I recently wrote about hold-out and cross-validation in my post about building a k-Nearest Neighbors (k-NN) model to predict diabetes. Last week in my Machine Learning module, many students had questions about hold-out and cross-validation methods for testing, so I thought it deserved its own post.
Hold-out is when you split up your dataset into a ‘train’ and ‘test’ set. The training set is what the model is trained on, and the test set is used to see how well that model performs on unseen data. A common split when using the hold-out method is using 80% of data for training and the remaining 20% of the data for testing.
Cross-validation or ‘k-fold cross-validation’ is when the dataset is randomly split up into ‘k’ groups. One of the groups is used as the test set and the rest are used as the training set. The model is trained on the training set and scored on the test set. Then the process is repeated until each unique group as been used as the test set.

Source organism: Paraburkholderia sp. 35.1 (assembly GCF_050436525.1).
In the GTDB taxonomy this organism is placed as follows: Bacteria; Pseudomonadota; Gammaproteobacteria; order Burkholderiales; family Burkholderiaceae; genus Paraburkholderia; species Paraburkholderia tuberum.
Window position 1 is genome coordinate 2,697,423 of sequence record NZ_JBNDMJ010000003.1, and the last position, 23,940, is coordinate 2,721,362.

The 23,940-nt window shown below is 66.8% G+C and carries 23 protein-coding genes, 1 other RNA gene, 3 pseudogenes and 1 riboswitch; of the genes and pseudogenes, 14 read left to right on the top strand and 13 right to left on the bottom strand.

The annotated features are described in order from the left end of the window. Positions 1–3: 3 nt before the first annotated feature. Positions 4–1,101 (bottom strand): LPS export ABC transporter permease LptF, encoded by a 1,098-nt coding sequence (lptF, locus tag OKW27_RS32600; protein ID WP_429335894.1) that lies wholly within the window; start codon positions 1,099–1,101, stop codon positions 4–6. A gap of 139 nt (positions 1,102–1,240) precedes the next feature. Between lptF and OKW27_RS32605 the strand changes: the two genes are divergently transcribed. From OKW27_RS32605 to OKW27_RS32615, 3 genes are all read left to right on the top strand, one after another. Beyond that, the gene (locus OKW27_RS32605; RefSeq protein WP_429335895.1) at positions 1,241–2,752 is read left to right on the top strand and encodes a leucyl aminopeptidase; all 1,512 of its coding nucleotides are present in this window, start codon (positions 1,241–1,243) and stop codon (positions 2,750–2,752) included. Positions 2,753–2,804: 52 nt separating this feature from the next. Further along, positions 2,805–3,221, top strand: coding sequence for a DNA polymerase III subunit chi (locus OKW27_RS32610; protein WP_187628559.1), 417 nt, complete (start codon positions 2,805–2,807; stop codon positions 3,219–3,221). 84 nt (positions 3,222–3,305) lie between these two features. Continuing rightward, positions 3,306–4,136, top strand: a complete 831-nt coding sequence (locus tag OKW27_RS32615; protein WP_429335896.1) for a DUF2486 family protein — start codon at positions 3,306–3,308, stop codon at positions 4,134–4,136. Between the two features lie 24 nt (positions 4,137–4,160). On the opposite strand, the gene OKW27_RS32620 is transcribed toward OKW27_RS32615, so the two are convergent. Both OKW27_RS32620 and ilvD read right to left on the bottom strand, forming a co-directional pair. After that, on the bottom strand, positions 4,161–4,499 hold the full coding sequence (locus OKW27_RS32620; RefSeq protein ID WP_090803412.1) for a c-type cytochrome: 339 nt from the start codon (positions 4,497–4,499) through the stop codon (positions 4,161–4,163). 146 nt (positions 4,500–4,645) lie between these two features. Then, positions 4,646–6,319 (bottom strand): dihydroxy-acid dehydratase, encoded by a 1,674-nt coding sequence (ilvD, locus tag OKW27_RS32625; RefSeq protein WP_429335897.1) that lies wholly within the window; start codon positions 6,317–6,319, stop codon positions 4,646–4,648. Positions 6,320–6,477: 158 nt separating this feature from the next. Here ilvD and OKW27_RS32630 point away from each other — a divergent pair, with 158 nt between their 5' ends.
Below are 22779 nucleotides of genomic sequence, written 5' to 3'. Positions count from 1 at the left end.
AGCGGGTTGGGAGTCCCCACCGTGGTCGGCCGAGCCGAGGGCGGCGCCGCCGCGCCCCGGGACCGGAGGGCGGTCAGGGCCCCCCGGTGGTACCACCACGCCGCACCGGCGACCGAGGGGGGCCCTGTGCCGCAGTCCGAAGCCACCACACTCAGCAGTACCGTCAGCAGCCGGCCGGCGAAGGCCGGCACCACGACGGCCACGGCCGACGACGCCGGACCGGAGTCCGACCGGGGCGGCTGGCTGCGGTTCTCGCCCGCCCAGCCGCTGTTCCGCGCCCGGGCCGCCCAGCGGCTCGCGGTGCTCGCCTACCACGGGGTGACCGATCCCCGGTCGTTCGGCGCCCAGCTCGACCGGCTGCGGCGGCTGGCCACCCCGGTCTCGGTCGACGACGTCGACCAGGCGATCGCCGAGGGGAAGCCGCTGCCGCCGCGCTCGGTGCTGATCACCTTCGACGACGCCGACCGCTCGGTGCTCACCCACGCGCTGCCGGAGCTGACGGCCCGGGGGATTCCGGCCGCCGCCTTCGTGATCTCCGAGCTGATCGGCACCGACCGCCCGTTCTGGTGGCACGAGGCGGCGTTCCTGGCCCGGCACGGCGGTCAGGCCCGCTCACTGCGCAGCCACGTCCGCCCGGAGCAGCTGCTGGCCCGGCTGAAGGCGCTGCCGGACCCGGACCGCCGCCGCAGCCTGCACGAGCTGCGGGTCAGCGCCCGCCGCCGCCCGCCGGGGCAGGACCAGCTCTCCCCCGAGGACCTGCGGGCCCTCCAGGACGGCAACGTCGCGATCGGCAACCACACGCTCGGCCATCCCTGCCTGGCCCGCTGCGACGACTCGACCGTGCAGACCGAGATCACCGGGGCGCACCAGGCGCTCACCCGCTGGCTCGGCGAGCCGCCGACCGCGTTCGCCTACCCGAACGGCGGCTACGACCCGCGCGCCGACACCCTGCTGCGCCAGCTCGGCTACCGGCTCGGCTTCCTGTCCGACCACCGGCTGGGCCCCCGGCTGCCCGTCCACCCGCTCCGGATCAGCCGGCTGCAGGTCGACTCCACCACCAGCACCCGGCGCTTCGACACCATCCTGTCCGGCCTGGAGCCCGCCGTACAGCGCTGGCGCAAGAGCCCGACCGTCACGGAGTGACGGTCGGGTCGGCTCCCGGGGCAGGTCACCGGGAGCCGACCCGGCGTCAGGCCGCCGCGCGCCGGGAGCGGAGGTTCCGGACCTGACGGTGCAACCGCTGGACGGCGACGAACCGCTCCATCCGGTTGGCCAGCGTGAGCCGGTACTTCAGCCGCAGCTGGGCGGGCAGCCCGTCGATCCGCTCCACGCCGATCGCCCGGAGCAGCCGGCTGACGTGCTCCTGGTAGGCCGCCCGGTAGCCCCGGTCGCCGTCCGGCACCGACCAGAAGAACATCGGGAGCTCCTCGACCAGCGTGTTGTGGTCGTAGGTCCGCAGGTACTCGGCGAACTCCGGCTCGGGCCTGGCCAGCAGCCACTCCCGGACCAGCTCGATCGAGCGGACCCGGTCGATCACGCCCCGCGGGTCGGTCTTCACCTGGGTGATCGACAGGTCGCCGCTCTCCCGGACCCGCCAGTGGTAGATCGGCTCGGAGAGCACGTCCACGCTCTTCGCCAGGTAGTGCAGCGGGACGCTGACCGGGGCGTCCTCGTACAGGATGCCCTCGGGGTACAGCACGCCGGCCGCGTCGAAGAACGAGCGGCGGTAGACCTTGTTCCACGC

For example, for 5-fold cross validation, the dataset would be split into 5 groups, and the model would be trained and tested 5 separate times so each group would get a chance to be the test set. This can be seen in the graph below.
Hold-out vs. Cross-validation
Cross-validation is usually the preferred method because it gives your model the opportunity to train on multiple train-test splits. This gives you a better indication of how well your model will perform on unseen data. Hold-out, on the other hand, is dependent on just one train-test split. That makes the hold-out method score dependent on how the data is split into train and test sets.
The hold-out method is good to use when you have a very large dataset, you’re on a time crunch, or you are starting to build an initial model in your data science project. Keep in mind that because cross-validation uses multiple train-test splits, it takes more computational power and time to run than using the holdout method.
To see an example of comparing hold-out and cross-validation while testing a machine learning model, check out my post here. The article shows how testing a model varies between both methods and has uses the python Scikit-learn library to implement both methods.
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